Otterbein professors participate in research published in top professional publication finding STEM teaching techniques lacking in classrooms


Otterbein professors participate in research published in top professional publication finding STEM teaching techniques lacking in classrooms

WESTERVILLE, OHIO—Otterbein University faculty were a part of a recent study published in Science, a renowned professional journal, analyzing over 2,000 college classes in science, technology, engineering and math. The study found that 55 percent of STEM classroom interactions consisted of conventional lecturing, which prior research has proved to be the least effective teaching strategy among students.

Four Otterbein faculty members received a National Science Foundation grant for their portion of the research in 2013. These faculty members are: Joan Esson, associate professor of chemistry; Kathryn Plank, director, Otterbein Center for Teaching and Learning; Paul Wendel, associate professor of education; and Anna Young, associate professor, director of Zoo and Conservation Science program.

“A student active classroom is a better environment for students to learn,” said Esson. “The results show that colleges need more faculty training and higher standards for teachers to practice student centered experiential learning.”

Otterbein has a long history of questioning the status quo of education. Founded in 1847 as a liberal-arts institution, Otterbein was one of the nation’s first universities to welcome women and people of color to its campus. It is one of the first colleges in the nation founded as a co-education institution enabling women to pursue the same fields of study of their male counterparts.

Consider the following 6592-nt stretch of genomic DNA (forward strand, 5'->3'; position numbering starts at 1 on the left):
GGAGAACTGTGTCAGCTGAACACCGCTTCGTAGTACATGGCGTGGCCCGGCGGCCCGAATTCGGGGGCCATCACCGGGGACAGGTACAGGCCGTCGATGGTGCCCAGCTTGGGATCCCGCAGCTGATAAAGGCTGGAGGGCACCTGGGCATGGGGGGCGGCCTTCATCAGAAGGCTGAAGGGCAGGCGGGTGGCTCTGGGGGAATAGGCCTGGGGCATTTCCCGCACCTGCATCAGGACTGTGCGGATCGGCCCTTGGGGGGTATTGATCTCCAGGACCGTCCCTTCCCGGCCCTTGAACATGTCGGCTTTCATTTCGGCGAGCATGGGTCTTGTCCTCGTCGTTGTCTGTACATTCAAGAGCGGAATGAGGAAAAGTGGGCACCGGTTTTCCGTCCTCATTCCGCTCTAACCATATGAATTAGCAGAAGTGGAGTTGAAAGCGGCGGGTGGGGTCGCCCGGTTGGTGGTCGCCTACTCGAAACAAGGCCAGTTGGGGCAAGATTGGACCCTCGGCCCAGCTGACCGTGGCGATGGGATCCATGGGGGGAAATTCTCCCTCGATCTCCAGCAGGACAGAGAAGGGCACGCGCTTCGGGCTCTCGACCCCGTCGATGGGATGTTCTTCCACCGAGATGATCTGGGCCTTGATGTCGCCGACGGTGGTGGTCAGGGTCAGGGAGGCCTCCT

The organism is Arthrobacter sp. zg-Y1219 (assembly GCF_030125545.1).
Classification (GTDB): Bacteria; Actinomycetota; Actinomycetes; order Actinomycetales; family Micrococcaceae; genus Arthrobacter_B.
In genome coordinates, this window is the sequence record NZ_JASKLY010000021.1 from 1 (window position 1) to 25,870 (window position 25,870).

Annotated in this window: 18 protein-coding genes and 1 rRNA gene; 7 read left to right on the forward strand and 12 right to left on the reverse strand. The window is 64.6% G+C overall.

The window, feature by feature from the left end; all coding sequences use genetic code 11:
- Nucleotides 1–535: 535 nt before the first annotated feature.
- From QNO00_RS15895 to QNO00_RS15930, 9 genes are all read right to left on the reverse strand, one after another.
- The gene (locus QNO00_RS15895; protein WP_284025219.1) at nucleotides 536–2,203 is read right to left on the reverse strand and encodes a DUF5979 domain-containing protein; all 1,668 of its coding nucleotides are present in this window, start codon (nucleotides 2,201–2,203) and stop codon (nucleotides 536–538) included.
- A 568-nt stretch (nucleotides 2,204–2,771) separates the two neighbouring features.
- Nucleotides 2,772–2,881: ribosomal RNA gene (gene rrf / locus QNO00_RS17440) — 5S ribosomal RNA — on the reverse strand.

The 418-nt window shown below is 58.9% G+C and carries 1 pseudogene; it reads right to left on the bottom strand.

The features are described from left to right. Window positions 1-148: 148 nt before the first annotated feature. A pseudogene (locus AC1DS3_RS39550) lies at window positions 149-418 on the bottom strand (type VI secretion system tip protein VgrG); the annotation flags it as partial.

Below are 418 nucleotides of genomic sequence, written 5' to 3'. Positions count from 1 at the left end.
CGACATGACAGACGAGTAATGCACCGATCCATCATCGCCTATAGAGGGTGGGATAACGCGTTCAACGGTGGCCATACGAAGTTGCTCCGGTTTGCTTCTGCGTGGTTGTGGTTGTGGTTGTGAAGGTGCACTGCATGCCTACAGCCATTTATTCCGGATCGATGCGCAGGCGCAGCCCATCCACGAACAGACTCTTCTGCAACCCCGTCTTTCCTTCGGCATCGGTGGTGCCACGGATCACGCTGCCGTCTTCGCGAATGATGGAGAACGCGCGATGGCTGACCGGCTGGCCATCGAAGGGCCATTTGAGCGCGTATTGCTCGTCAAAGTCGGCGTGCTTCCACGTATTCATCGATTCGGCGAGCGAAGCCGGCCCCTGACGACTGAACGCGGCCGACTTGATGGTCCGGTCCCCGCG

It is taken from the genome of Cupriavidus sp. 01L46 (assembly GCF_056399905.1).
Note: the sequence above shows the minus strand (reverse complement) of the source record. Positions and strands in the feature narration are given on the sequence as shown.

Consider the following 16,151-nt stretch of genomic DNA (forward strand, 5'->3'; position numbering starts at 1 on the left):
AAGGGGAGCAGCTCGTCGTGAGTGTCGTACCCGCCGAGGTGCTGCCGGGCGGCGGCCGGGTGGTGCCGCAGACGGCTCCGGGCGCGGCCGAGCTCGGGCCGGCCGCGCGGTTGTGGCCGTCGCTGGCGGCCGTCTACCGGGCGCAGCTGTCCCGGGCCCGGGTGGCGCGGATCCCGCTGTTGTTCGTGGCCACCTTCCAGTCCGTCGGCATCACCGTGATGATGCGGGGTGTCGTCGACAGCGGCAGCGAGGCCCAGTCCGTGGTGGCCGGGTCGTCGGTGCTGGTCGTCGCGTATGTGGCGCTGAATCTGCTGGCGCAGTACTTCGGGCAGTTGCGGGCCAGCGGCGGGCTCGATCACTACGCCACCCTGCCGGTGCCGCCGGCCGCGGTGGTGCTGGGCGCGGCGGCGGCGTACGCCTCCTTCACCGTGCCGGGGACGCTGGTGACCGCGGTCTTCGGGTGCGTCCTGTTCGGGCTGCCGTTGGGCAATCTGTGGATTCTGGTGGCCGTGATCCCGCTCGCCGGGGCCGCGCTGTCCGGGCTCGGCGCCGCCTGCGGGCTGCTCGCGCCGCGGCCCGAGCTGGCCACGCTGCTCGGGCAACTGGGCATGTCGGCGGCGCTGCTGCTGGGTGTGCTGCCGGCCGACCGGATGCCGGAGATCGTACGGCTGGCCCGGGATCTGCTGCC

The research has been published in Science Magazine, Inside Higher Education and Science Daily.

Otterbein University is a private university nationally recognized for its intentional blending of liberal arts and professional studies through its renowned Integrative Studies curriculum and its commitments to experiential learning and community engagement. Otterbein recently launched Kindness Matters, an initiative in partnership with Kind Columbus at The Columbus Foundation, in its effort to cultivate and inspire kindness throughout the greater Columbus region. Otterbein is a recipient of the 2015 Carnegie Community Service Classification; a finalist for the 2014 President’s Award for Economic Opportunity Community Service; and has been honored With Distinction by the President’s Higher Education Community Service Honor Roll since the list’s inception in 2006. It stands in its category’s top 15 percent in U.S. News & World Report’s guide to “America’s Best Colleges.” It also is recognized in national rankings by Forbes and The Wall Street Journal. Otterbein offers more than 70 undergraduate majors; six master’s programs; and a doctorate in nursing practice (DNP). Its picturesque campus is perfectly situated in Westerville, Ohio, America’s fifth friendliest town (Forbes), just minutes from Columbus, the 14th largest city in the country. Otterbein’s commitment to opportunity started with its founding in 1847 as one of the nation’s first universities to welcome women and persons of color to its community of teachers and learners, which now numbers 2,400 undergraduate and 500 graduate students. Otterbein remains committed to its relationship with the United Methodist Church and its spirit of inclusion, and welcomes people of all backgrounds to Otterbein’s Model Community. To learn more about Otterbein, visit www.otterbein.edu.

www.otterbein.edu

Otterbein offers more than 75 majors and 44 minors, as well as eight graduate programs. Talk to an admissions counselor today to get started with your future.

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